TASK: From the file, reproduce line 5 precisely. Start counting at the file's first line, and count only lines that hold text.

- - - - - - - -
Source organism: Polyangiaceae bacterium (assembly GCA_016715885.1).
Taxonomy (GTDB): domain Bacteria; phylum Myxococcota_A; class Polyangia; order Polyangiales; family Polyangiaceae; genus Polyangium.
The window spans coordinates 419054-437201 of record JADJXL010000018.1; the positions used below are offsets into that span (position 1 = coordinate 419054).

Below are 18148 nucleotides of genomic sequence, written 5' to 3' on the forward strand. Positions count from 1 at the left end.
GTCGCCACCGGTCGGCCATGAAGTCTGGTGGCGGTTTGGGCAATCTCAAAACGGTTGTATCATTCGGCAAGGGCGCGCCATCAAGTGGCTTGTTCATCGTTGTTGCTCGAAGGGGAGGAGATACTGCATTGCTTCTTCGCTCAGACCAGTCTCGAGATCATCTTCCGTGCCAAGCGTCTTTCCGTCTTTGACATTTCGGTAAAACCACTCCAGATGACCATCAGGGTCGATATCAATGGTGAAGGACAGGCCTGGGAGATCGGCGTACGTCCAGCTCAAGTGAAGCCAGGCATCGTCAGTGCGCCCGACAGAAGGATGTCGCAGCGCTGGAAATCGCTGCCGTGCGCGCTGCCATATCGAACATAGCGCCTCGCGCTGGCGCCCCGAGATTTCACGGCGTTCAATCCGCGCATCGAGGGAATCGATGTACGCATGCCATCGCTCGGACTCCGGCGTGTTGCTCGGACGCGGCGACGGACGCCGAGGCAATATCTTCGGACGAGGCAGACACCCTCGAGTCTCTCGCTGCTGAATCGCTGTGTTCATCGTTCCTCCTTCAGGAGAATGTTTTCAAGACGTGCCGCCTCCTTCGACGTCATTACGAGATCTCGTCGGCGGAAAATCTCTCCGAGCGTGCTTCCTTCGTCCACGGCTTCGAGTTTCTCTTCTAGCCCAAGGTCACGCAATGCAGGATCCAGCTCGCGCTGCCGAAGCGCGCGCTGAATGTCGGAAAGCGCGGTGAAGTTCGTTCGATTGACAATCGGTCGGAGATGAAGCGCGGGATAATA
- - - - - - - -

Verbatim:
GTCGCCACCGGTCGGCCATGAAGTCTGGTGGCGGTTTGGGCAATCTCAAAACGGTTGTATCATTCGGCAAGGGCGCGCCATCAAGTGGCTTGTTCATCGTTGTTGCTCGAAGGGGAGGAGATACTGCATTGCTTCTTCGCTCAGACCAGTCTCGAGATCATCTTCCGTGCCAAGCGTCTTTCCGTCTTTGACATTTCGGTAAAACCACTCCAGATGACCATCAGGGTCGATATCAATGGTGAAGGACAGGCCTGGGAGATCGGCGTACGTCCAGCTCAAGTGAAGCCAGGCATCGTCAGTGCGCCCGACAGAAGGATGTCGCAGCGCTGGAAATCGCTGCCGTGCGCGCTGCCATATCGAACATAGCGCCTCGCGCTGGCGCCCCGAGATTTCACGGCGTTCAATCCGCGCATCGAGGGAATCGATGTACGCATGCCATCGCTCGGACTCCGGCGTGTTGCTCGGACGCGGCGACGGACGCCGAGGCAATATCTTCGGACGAGGCAGACACCCTCGAGTCTCTCGCTGCTGAATCGCTGTGTTCATCGTTCCTCCTTCAGGAGAATGTTTTCAAGACGTGCCGCCTCCTTCGACGTCATTACGAGATCTCGTCGGCGGAAAATCTCTCCGAGCGTGCTTCCTTCGTCCACGGCTTCGAGTTTCTCTTCTAGCCCAAGGTCACGCAATGCAGGATCCAGCTCGCGCTGCCGAAGCGCGCGCTGAATGTCGGAAAGCGCGGTGAAGTTCGTTCGATTGACAATCGGTCGGAGATGAAGCGCGGGATAATA